The Arty Semite

The 'Jewish Mother' of Psychoanalysis

By Benjamin Ivry

  • Print
  • Share Share
Wikimedia Commons
Sándor Ferenczi

One historian wrote: “If, metaphorically, Sigmund Freud was the father of psychoanalysis, Sándor Ferenczi was the mother.” If so, then every day is Mother’s Day for the analyst born Sándor Fränkel in northeastern Hungary to Polish Jewish parents in 1873 (the family name was later changed to sound more Hungarian). In January, Karnac Books published “Ferenczi and His World: Rekindling the Spirit of the Budapest School,” and in March, the DVD of David Cronenberg’s Freud-Jung film “A Dangerous Method” in which Ferenczi plays a key role, was released.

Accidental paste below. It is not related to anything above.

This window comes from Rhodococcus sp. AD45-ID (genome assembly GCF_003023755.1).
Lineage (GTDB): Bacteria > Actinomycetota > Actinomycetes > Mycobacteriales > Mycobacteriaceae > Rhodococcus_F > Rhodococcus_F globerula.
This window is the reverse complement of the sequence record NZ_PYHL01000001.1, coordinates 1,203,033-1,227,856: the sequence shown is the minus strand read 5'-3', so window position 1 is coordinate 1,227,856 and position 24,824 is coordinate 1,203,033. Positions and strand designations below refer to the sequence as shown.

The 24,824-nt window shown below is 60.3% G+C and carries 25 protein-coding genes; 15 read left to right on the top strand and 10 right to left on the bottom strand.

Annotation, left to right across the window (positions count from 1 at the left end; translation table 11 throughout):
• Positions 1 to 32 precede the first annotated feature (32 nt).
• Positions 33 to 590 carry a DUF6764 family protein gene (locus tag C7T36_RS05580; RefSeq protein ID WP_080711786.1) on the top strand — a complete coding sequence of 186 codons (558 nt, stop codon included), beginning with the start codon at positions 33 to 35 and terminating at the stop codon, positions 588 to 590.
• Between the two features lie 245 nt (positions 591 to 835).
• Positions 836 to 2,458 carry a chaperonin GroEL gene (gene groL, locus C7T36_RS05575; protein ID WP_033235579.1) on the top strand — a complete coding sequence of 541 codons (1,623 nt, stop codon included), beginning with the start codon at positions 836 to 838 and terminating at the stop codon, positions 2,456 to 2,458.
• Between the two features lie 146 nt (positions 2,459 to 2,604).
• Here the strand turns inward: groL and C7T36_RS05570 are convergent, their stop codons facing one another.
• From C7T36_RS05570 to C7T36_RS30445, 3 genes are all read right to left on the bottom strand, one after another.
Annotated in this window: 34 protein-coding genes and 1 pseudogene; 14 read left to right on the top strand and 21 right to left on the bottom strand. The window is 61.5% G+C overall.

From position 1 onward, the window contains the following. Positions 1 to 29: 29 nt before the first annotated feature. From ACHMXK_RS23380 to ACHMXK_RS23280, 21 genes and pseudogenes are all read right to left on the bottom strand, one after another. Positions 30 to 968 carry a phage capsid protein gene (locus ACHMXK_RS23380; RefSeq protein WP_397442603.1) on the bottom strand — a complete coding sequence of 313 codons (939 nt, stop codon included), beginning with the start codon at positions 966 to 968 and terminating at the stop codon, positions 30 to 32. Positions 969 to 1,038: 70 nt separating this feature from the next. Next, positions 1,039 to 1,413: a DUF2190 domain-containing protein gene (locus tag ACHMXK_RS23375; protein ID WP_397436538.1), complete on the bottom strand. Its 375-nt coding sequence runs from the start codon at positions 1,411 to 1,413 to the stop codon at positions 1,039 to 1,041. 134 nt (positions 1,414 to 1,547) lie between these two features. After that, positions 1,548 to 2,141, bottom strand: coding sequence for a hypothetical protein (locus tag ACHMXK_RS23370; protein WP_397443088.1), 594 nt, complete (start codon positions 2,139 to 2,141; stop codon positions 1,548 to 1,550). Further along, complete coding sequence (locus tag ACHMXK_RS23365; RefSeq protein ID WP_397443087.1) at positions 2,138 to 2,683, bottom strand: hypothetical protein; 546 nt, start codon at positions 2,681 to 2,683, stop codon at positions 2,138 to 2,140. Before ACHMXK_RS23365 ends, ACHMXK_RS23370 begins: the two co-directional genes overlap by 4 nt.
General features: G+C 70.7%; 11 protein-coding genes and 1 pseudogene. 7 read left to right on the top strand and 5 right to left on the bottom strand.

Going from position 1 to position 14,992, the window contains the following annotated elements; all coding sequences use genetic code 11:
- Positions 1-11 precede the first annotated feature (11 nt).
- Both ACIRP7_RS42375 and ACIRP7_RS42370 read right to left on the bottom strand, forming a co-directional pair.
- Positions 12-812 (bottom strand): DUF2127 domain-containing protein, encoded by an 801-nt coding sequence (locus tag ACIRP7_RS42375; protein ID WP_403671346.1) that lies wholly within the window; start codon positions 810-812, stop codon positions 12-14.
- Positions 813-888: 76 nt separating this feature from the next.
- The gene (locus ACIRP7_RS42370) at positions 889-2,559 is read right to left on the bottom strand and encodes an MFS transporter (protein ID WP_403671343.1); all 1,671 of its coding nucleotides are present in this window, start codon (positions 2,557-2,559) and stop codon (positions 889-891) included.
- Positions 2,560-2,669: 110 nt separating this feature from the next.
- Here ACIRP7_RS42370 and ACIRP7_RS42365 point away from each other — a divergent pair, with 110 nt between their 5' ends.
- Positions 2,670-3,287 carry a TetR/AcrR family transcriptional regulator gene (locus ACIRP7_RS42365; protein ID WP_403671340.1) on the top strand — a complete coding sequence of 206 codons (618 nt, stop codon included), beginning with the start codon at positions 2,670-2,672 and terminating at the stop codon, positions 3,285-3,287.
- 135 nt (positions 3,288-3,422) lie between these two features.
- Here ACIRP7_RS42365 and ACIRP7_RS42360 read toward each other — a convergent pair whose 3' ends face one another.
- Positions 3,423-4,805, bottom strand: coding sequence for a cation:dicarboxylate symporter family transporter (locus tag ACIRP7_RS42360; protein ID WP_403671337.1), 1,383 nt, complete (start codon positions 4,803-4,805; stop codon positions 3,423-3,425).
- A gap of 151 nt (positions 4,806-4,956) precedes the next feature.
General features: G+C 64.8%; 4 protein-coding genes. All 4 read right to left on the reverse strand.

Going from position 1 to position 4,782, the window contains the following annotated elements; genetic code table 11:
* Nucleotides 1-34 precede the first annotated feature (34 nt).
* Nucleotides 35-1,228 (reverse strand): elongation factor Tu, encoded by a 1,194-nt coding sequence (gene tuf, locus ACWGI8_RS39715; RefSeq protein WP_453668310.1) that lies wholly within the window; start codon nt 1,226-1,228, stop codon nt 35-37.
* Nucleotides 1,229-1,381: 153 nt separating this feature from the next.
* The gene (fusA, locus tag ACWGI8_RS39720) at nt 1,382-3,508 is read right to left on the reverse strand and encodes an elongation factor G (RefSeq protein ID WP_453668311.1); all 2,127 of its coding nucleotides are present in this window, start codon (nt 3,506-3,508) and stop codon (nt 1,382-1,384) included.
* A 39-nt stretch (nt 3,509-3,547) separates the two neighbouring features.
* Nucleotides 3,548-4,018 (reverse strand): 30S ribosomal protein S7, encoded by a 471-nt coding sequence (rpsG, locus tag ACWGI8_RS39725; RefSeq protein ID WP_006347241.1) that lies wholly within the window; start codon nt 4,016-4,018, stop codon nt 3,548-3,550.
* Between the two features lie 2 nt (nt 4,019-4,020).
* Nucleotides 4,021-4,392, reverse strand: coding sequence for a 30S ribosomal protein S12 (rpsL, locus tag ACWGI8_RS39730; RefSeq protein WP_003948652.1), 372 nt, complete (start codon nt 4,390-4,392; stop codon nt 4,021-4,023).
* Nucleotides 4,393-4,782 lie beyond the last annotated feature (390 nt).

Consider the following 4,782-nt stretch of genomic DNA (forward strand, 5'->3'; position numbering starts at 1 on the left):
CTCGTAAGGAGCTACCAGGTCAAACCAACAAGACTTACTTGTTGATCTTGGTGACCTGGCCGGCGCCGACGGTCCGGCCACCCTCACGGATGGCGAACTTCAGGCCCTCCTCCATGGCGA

“Ferenczi and His World” underlines the irony that Ferenczi’s nurturingly maternal professional approach likely compensated for the absence of such qualities in his own mother Rosa Eibenschütz, whom he once described as “hard and energetic and of whom I am afraid…My mother had eleven living children – I was the eighth of them. Either I was too demanding, or my mother was all too rigorous, but my memories suggest that I surely received too little love and too much strictness from her.” In Hungary there was also too much anti-Semitism, and in 1918 Ferenczi wrote to Sigmund Freud about anti-Jewish riots: “It is a good thing that one has a Jewish and a psychoanalytic ego along with the Hungarian, which remains untouched by these events.” Ferenczi’s “Jewish ego” was strong, as he explained in a 1910 letter to a friend, noting that Judaism “permits total intellectual freedom and freedom of action. The Jews use this freedom to the full, and are more audacious, more unabashed, and more egotistic, primarily in the material, but also in the moral sphere.”